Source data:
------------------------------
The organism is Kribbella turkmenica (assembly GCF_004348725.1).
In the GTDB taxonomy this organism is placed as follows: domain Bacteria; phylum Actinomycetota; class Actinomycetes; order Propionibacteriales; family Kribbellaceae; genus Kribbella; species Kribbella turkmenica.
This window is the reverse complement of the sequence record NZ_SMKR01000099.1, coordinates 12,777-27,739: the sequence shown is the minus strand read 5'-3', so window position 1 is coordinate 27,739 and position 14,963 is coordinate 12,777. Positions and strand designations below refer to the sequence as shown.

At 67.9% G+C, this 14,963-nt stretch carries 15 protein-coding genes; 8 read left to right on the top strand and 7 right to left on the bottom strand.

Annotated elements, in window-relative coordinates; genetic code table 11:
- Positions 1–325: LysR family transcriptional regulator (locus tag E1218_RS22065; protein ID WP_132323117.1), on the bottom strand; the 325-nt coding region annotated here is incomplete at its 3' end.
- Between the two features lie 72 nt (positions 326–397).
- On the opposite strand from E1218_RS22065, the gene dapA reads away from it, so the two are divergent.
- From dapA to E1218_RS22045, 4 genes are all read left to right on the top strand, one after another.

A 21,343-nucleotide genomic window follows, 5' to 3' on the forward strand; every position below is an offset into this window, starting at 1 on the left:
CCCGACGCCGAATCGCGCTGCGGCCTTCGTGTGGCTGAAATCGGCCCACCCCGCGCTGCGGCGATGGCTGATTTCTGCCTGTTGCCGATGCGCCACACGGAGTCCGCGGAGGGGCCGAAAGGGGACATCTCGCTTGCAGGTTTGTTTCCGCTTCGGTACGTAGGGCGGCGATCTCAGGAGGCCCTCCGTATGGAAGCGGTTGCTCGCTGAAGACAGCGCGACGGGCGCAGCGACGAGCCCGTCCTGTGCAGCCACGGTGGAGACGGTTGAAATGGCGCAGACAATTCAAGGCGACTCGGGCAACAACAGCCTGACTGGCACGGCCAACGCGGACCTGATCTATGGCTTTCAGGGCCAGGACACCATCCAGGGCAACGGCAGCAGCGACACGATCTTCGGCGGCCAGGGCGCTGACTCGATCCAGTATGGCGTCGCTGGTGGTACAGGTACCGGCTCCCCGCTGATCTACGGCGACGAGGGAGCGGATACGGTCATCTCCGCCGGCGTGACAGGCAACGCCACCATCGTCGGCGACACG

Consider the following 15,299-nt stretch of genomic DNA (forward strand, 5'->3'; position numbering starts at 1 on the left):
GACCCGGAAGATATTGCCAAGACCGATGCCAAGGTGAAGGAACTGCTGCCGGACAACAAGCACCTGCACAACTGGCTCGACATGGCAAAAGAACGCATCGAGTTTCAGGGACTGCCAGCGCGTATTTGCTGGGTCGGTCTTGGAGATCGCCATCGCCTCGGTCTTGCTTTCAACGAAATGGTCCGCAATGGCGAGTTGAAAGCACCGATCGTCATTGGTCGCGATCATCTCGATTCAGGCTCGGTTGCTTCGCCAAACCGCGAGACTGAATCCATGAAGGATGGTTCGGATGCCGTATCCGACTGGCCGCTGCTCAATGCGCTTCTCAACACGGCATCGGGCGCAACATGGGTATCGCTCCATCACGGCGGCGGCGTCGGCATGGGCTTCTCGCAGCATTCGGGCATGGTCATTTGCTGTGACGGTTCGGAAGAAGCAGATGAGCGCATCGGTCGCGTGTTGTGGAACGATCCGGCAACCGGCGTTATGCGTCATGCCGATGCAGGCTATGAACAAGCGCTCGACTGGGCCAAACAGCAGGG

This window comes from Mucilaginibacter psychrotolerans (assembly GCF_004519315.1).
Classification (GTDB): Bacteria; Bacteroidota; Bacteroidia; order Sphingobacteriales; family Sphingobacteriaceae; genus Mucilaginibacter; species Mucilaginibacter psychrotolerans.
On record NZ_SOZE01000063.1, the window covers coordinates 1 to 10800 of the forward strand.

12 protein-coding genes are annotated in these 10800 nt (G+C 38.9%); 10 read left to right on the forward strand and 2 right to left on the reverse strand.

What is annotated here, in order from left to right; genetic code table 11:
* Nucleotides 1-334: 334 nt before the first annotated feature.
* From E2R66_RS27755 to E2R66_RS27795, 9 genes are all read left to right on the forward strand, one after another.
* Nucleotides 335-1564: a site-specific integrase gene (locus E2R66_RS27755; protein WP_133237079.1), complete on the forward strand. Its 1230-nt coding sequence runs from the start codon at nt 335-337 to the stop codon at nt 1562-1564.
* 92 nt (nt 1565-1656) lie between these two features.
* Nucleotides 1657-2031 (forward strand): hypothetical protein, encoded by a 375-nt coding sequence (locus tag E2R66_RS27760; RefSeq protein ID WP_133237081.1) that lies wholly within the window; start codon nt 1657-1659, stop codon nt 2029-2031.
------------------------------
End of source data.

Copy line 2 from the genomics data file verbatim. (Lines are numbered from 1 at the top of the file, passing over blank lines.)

In the GTDB taxonomy this organism is placed as follows: domain Bacteria; phylum Actinomycetota; class Actinomycetes; order Propionibacteriales; family Kribbellaceae; genus Kribbella; species Kribbella turkmenica.